According to the System of Air Quality and Weather Forecasting and Research (SAFAR), nine of the 10 monitoring stations across Delhi recorded "very poor" air quality, with pollutant PM2.5 ranging between 313-366 units.
The international permissible limit for PM2.5 is 25 microgram per cubic metre while for India, it is 60. For PM10, the permissible limit is 100.
In Delhi, Noida and Gurugram, air quality deteriorated in the past 24 hours, with the air quality index (AQI) recorded at "very poor". The index value was 344 in Delhi, 363 in Noida, and 318 in Gurugram. On Tuesday, the AQI at these three places was 309, 315, and 345 respectively.
Today, air quality at Ghaziabad (NCR) was worse than post-Diwali (recorded on October 20) level, and was described as severe by the Central Pollution Control Board. The AQI in Ghaziabad was 425 today, as compared with 412 on October 20.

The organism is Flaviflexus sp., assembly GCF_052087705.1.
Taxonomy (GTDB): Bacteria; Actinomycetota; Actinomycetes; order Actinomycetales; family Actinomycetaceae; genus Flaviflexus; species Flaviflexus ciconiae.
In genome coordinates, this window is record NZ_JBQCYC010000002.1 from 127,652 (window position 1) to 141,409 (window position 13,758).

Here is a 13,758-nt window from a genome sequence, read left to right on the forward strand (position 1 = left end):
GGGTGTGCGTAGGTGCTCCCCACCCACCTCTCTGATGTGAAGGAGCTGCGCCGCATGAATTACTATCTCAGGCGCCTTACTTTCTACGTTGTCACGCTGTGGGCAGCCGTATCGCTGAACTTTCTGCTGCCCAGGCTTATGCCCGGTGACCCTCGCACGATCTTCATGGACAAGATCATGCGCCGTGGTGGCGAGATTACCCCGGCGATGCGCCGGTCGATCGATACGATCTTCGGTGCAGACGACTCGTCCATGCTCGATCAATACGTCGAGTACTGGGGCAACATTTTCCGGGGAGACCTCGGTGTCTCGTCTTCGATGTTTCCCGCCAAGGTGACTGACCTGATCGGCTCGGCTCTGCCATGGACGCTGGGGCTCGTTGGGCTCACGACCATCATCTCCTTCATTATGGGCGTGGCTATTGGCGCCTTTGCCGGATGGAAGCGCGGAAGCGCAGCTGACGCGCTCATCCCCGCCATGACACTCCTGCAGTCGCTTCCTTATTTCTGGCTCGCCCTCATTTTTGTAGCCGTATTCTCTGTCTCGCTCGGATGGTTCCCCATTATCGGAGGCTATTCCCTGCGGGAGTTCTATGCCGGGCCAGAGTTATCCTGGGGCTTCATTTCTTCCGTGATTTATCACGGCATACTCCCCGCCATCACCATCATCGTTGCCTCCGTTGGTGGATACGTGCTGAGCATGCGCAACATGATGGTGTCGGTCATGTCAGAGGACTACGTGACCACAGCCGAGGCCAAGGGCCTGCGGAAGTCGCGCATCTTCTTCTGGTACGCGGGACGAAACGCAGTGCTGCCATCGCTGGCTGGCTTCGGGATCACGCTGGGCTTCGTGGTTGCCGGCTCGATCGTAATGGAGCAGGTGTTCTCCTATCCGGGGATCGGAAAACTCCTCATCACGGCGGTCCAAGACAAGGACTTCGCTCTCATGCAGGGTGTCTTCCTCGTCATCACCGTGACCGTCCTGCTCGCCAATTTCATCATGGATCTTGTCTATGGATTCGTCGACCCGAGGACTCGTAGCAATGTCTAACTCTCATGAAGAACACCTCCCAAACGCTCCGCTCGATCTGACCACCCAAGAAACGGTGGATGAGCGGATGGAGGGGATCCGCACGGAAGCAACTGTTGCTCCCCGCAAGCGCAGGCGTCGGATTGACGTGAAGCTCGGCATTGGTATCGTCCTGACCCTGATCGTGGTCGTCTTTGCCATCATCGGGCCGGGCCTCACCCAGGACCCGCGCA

Satellite images from the National Aeronautics and Space Administrations' show stubble-burning reached an all-time high with both Punjab and Haryana marked in red (depicting fire).
"It (stubble-burning) was an action point, but nothing much was done against stubble- burning as the National Green Tribunal is already involved," EPCA member Usmaan Naseem told IANS.
According to EPCA officials, state authorities (Punjab, Haryana, Rajasthan and Uttar Pradesh) are supposed to keep a check on stubble-burning, as toxic smoke along with weather conditions and wind speeds, impact air quality in Delhi-NCR.
The unabated stubble-burning in Punjab and Haryana, estimated to be around 35 million tonnes, was banned by the NGT in November 2015. However, farmers continued to burn paddy straw.
"Air pollution is set to increase. People will complain of heaviness in breathing towards morning and evening hours. The north-westerly winds from Punjab and Haryana are slowing down in Delhi, and this will continue for some days," Mahesh Palawat, director of private weather forecast agency Skymet, told IANS.